Home > Router Bits, Shop Tips & Tricks > The Router Bit Basics

The Router Bit Basics

January 21, 2011 Leave a comment Go to comments

*** This post is courtesy of Tom Iovino of Tom’s Workbench ***

So, you have a router.  Great. It’s a very useful tool, allowing you to cut joinery, shape moldings, thickness boards and a host of other uses. Maybe yours has an ultra-smooth plunge action. Perhaps a soft electronic start. A massively useful edge guide. Go ahead. Open the case on your router and breathe in the multitasking goodness.  Take your time.  I’ll give you a minute…

Tom really, really loves routers!

Oh, wait, there may be one little detail you have overlooked, isn’t there? That’s right – the router itself has to be paired with router bits to do its woodworking goodness. Without router bits, your router is really a high-tech, tricked out paperweight.

So, what can you do to remedy this situation?  There are two different routes you can take.  First, you can buy bits one at a time as the need arises. But, if you do that, there’s a chance you’ll be mid-project without the bit you need.  The other option is to buy a set of bits to have the basics on hand. In this scenario, you’ll discover that you use some bits until their carbide is about to fall off while others sit idle in the case.  I’ve approached the router bit buying routine from both sides as my woodworking skills have developed and have arrived at a third avenue of choice.  That would be to ask your woodworking friends what bits they use the most and pick those most useful up first.

What are my most used bits?  I’m glad you asked.  They include:

A 1/2” straight cutting bit. If you are going to route dadoes or rabbets, you could do a whole lot worse than this workhorse. If you are working with material thicker than ½”, you can cut your dado and then use the bit to rabbet the material being inserted into the groove so it fits the channel. This bit can also be used to set your router table up as a jointer using an offset fence.

A 3/8” up-spiral bit. Your plunge router makes a very handy and effective mortising machine. Since I frequently use 3/8” mortises when joining ¾” material, this bit gives me the dimension to shoot for. The up-spiral bit helps eject the router shavings effectively while you are plunging the router.

A 1/2” top bearing pattern following bit. If you want to ensure that identical project pieces are truly identical, cut a template from an inexpensive sheet material such as MDF and pattern-route the pieces to shape. A very cool technique that will improve your woodworking. A bonus use – you can run this bit against a straight edge and cut dadoes in sheet goods.

A 1/2” round over bit. Cut pieces of wood have very sharp edges on them. Easing these edges makes your projects more comfortable to handle and the rounded over edge is less likely to splinter if handled roughly. You can adjust how much is cut by changing the amount of bit that’s exposed for cutting.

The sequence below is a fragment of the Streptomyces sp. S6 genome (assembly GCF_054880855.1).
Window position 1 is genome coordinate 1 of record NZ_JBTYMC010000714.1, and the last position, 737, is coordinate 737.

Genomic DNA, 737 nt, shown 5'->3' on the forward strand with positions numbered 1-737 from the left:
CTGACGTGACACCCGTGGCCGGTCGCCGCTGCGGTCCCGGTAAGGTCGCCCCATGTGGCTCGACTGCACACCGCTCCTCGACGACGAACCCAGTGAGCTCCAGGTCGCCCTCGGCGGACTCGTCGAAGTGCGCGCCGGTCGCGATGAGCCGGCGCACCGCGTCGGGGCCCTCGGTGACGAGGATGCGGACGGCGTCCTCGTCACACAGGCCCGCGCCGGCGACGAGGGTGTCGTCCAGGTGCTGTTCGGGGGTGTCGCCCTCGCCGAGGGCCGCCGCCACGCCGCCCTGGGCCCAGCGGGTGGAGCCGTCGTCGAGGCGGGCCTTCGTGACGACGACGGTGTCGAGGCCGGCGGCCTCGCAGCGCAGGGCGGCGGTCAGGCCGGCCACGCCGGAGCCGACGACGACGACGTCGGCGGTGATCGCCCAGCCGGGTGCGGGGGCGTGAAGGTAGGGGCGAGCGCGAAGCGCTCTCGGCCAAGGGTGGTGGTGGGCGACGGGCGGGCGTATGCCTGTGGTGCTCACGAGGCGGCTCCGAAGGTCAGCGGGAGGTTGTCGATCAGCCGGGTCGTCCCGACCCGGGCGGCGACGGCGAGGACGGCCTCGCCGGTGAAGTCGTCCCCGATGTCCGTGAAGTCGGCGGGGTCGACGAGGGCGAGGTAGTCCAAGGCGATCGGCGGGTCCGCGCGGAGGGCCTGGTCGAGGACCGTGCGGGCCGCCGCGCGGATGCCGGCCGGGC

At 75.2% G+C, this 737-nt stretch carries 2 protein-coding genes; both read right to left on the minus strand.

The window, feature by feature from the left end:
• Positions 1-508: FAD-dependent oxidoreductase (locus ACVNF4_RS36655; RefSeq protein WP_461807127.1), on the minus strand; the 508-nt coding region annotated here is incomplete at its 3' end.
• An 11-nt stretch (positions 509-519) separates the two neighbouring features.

A 1/2” cove bit. This bit cuts the mirror image of the round over bit, scooping out an area of wood. Combining the round over and cove bits creatively can allow you to cut some very cool looking moldings with basic bits.

A 3/4” chamfer bit. In addition to knocking a 45 degree edge off of projects and moldings, you can also use this bit to ensure mitered project parts are accurately milled to 45 degrees, ready to be joined into perfect, airtight miters.

A 3/4”, 14 degree dovetail bit.  When you buy a router jig to cut dovetails, you probably won’t be using this bit to do your cutting.  Most jigs require different sizes or diameters of bits to work properly.  However, this bit can allow you to master another awesome joint – the sliding dovetail. Once you learn how to cut one, you’ll be hooked.

*** Specials thanks to Tom Iovino, a true Shop Monkey,  for this post.  He will be providing posts on a monthly basis for Eagle America, check back again soon. ***

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  1. Dreamcatcher
    February 14, 2011 at 7:02 am

    quote: “Tom really, really loves routers!”

    Are you implying that he has a large router collection? That’s nothing. I ‘like routers a lot’ and have 4 of them, my old boss had no less than 9 of them! The number of routers one has is directly correlated to what they do and how. I build cabinets so I keep a small router with a 1/8″ radius bit just for easing edges, another with a precise base and a 23/32″ bit just for dados, I keep a third in the router table, and a fourth for all else. Still, I could certainly appreciate having a couple more.

    DC

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